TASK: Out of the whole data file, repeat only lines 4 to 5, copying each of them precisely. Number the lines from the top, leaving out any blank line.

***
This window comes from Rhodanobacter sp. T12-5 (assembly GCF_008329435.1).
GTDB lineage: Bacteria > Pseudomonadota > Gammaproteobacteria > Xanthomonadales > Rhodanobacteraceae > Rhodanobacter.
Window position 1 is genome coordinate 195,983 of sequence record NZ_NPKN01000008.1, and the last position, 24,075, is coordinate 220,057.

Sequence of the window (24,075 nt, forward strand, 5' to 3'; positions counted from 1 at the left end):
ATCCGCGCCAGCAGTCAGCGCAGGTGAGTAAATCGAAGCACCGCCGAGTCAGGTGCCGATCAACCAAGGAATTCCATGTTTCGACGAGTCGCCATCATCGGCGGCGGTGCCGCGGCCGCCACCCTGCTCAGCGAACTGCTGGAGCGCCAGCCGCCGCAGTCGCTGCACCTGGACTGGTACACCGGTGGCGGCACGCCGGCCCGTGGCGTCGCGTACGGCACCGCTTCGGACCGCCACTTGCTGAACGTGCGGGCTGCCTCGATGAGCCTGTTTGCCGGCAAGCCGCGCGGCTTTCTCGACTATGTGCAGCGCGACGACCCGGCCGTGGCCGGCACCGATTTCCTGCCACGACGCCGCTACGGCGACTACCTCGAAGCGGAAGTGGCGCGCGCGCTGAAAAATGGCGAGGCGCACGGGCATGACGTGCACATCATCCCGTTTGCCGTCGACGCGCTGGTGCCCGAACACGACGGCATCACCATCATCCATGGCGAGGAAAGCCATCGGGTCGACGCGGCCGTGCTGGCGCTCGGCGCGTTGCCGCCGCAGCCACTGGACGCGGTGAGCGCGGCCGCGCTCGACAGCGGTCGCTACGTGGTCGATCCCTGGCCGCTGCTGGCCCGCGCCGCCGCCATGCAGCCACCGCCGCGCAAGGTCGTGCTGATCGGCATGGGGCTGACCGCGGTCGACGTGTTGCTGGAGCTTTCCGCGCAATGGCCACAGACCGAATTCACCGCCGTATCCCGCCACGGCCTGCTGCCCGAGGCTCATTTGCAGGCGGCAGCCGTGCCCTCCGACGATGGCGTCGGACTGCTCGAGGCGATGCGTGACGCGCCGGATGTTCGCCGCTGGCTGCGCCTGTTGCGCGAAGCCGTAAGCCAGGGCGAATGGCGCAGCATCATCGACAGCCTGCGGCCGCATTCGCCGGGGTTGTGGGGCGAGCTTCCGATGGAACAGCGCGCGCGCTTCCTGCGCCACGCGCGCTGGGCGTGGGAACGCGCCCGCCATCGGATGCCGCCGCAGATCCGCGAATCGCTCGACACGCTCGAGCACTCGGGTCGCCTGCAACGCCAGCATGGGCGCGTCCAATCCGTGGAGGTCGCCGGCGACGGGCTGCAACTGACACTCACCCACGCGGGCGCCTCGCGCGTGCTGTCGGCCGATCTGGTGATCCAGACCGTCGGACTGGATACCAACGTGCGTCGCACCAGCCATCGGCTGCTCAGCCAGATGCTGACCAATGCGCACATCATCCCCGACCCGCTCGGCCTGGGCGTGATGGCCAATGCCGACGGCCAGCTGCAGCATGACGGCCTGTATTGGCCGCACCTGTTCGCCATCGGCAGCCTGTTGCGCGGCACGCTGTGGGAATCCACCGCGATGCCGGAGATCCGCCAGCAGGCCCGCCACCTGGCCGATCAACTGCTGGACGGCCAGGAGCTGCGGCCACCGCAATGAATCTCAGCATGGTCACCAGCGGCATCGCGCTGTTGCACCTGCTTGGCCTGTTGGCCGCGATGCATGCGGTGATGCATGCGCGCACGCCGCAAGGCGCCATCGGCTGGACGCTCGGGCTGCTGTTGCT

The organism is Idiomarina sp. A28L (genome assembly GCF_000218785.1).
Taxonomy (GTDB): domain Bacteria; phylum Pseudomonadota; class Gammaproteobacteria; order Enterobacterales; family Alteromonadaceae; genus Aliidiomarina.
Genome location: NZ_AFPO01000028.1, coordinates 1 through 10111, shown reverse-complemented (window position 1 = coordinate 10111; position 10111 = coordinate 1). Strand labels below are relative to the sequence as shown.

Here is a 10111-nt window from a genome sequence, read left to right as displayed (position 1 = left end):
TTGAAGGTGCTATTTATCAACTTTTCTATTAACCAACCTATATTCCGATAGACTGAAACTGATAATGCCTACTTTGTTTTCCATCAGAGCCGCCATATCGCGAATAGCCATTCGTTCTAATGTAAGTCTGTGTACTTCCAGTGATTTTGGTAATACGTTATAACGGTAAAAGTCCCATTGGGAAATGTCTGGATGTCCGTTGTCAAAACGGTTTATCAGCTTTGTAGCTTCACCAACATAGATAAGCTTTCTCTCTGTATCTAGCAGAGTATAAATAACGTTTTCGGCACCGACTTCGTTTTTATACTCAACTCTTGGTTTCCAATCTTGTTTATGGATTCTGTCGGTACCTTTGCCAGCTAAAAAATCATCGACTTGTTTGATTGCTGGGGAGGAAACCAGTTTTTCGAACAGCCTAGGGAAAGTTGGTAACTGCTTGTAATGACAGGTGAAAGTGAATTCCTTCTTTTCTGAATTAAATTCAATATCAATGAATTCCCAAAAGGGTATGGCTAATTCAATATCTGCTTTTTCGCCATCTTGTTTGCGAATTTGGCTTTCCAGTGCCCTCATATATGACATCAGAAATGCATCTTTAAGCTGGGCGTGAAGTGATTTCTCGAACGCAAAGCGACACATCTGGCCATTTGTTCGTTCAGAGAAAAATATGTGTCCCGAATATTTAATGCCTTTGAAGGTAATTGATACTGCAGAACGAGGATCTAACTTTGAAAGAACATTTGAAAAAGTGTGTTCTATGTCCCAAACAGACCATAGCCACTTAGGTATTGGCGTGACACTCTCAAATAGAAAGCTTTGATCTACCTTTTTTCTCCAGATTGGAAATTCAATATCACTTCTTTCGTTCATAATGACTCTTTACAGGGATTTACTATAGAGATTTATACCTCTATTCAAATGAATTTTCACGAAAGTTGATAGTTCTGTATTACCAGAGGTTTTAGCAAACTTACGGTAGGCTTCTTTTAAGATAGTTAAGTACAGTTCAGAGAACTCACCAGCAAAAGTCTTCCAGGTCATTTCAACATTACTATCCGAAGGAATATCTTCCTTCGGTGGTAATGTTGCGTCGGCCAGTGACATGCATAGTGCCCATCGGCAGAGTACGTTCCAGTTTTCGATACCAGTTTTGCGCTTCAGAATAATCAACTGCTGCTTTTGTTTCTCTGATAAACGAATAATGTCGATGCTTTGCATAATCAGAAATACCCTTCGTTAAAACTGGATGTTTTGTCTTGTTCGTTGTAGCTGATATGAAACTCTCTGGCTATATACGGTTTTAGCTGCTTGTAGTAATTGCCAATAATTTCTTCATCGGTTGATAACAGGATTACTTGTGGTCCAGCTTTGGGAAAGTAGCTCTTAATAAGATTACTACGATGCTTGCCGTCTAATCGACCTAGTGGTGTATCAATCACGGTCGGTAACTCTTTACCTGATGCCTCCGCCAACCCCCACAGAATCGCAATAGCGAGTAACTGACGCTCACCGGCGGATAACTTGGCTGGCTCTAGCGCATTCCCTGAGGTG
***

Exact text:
Sequence of the window (24,075 nt, forward strand, 5' to 3'; positions counted from 1 at the left end):
ATCCGCGCCAGCAGTCAGCGCAGGTGAGTAAATCGAAGCACCGCCGAGTCAGGTGCCGATCAACCAAGGAATTCCATGTTTCGACGAGTCGCCATCATCGGCGGCGGTGCCGCGGCCGCCACCCTGCTCAGCGAACTGCTGGAGCGCCAGCCGCCGCAGTCGCTGCACCTGGACTGGTACACCGGTGGCGGCACGCCGGCCCGTGGCGTCGCGTACGGCACCGCTTCGGACCGCCACTTGCTGAACGTGCGGGCTGCCTCGATGAGCCTGTTTGCCGGCAAGCCGCGCGGCTTTCTCGACTATGTGCAGCGCGACGACCCGGCCGTGGCCGGCACCGATTTCCTGCCACGACGCCGCTACGGCGACTACCTCGAAGCGGAAGTGGCGCGCGCGCTGAAAAATGGCGAGGCGCACGGGCATGACGTGCACATCATCCCGTTTGCCGTCGACGCGCTGGTGCCCGAACACGACGGCATCACCATCATCCATGGCGAGGAAAGCCATCGGGTCGACGCGGCCGTGCTGGCGCTCGGCGCGTTGCCGCCGCAGCCACTGGACGCGGTGAGCGCGGCCGCGCTCGACAGCGGTCGCTACGTGGTCGATCCCTGGCCGCTGCTGGCCCGCGCCGCCGCCATGCAGCCACCGCCGCGCAAGGTCGTGCTGATCGGCATGGGGCTGACCGCGGTCGACGTGTTGCTGGAGCTTTCCGCGCAATGGCCACAGACCGAATTCACCGCCGTATCCCGCCACGGCCTGCTGCCCGAGGCTCATTTGCAGGCGGCAGCCGTGCCCTCCGACGATGGCGTCGGACTGCTCGAGGCGATGCGTGACGCGCCGGATGTTCGCCGCTGGCTGCGCCTGTTGCGCGAAGCCGTAAGCCAGGGCGAATGGCGCAGCATCATCGACAGCCTGCGGCCGCATTCGCCGGGGTTGTGGGGCGAGCTTCCGATGGAACAGCGCGCGCGCTTCCTGCGCCACGCGCGCTGGGCGTGGGAACGCGCCCGCCATCGGATGCCGCCGCAGATCCGCGAATCGCTCGACACGCTCGAGCACTCGGGTCGCCTGCAACGCCAGCATGGGCGCGTCCAATCCGTGGAGGTCGCCGGCGACGGGCTGCAACTGACACTCACCCACGCGGGCGCCTCGCGCGTGCTGTCGGCCGATCTGGTGATCCAGACCGTCGGACTGGATACCAACGTGCGTCGCACCAGCCATCGGCTGCTCAGCCAGATGCTGACCAATGCGCACATCATCCCCGACCCGCTCGGCCTGGGCGTGATGGCCAATGCCGACGGCCAGCTGCAGCATGACGGCCTGTATTGGCCGCACCTGTTCGCCATCGGCAGCCTGTTGCGCGGCACGCTGTGGGAATCCACCGCGATGCCGGAGATCCGCCAGCAGGCCCGCCACCTGGCCGATCAACTGCTGGACGGCCAGGAGCTGCGGCCACCGCAATGAATCTCAGCATGGTCACCAGCGGCATCGCGCTGTTGCACCTGCTTGGCCTGTTGGCCGCGATGCATGCGGTGATGCATGCGCGCACGCCGCAAGGCGCCATCGGCTGGACGCTCGGGCTGCTGTTGCT